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Adventures in Self-Care: Raising a Puppy

 Happy Monday, friends! 

You may have noticed I’ve been a little MIA the past couple weeks. That’s because we started our Fall 2020 semester at the university where I work. 

Because of my dual roles of full-time Student Affairs professional and adjunct faculty in the English department, August is a busy time for me. I took a few weeks off the pressure of regular blog posting while welcoming our incoming Class of 2024 to the strange new world of being on campus during the COVID-19 pandemic. 

In addition to these hectic work life, Andy and I finally followed through on something we’ve been talking about pretty much since we decided I’d move into his house in 2020: getting a dog. 

My family had dogs growing up (a pup named Mandy when I was born and a sweet little Jack Russell Terrier named Ginger throughout most of my young life), but I have yet to own a dog as an adult. 

My sweet cat, Artemis, was my sole responsibility for a number of years, and I loved so many aspects of pet parenthood. However, dogs are a big step up in terms of active, attentive pet care, and I knew I wasn’t going to have a four-legged running buddy until I lived with someone who could share those duties. 

Cue moving in with Andy earlier than planned in March so we could quarantine together. 

Since then, we’ve been actively discussing the things we wanted in a dog: an active breed to fit our lifestyle, a mid-sized dog as a compromise between my love of tiny pups and his fondness for big dogs, and one we could adopt as a young pup so we (read: Andy) could train the dog. 

After doing some reading (and close viewing of many Yoga with Adriene Instagram stories about Benji), we (read: I) decided to look for a Blue Heeler mix pup.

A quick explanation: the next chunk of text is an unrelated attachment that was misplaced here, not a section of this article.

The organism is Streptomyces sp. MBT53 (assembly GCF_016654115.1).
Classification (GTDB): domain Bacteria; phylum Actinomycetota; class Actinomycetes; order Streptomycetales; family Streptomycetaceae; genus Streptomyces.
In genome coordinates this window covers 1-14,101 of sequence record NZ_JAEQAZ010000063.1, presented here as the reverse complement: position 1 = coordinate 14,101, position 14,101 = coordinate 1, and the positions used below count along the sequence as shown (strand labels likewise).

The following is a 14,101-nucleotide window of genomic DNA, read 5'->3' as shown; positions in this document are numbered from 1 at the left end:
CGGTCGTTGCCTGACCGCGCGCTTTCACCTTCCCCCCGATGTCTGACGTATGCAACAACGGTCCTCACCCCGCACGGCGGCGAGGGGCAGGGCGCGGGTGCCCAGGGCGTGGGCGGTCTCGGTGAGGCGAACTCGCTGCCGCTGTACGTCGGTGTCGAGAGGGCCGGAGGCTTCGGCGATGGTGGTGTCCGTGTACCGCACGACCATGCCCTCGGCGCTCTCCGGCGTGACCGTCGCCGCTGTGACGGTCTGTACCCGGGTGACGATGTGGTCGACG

For a few months, I scoured Petfinder and found that every pup who fit our specifications got adopted before our application could be reviewed. Finally, I decided to spread the word far and wide that we were looking.

Within two days, a friend spotted our girl in a local Foster/Rescue group: a 12-week old Blue Heeler / Australian Shepherd mix named Azula. After a chat with her foster family, I had a strong feeling that this puppy was perfect for us and set up a time to meet her right away. 

On Wednesday, we drove to the park and met her. She was so much tinier than I expected, and incredibly shy. Nervously, she let me hold her and even gave me a few tentative kisses. 

“We’ll take her,” Andy said, and off we went, crate, toys, and vet records in hand. 

For the last few days, we’ve been adjusting to Azula while she adjusts to us. She’s still a little timid and unsure if she gets to stay here forever (we’re her third home in 12 weeks), but she has warmed up to us quickly and gets oh so excited when I come home from work. 

A puppy is a unique level of responsibility and attentiveness, and as first-time primary dog parents, we are learning as much as she is. 

Heelers tend to be smart, and Azula came to us already loving her crate and with a pretty solid grasp on potty training. We’ve had a few accidents, of course, but as of today at least she’s figured out to go stand at the back door when she has to go. 

She’s sleeping in the floor beneath my feet as I type this, since I decided to post up in Andy’s usual workweek spot while he’s golfing for the day. 

A lot of the time, having a puppy does not feel like self care. It feels like waking up at 5:20am on a Saturday to take her out, like going outside and having a great battle of wills about whether we are staying out there indefinitely or coming back inside. 

But there’s something to be said for caring for something outside yourself.

Aside from the last year after my cat died, I’ve been a pet parent my entire adult life. Coming home to Artemis used to make a bad day a little bit better (he was, in spite of appearances in the company of others, very affectionate). 

The pet-sized hole in my life is now being stretched a bit bigger as I learn just how much more demanding a puppy is than my grumpy old cat, but I’m very happy to make room.

Azula is still learning to take walks, but one day our goal is to go on some easy runs together. Yesterday, when she calmed down and stopped worrying about how far from home she was (which was not far at all), we did a little puppy-paced jog for a few sidewalk squares trying to beat the rain home. For the first time since she came to us, Azula tried to keep going past the house because she was having so much fun.

We’ve got many months of chasing an energetic little chaos monster ahead of us, and I am so excited to watch Azula continue to get comfortable and happy at home.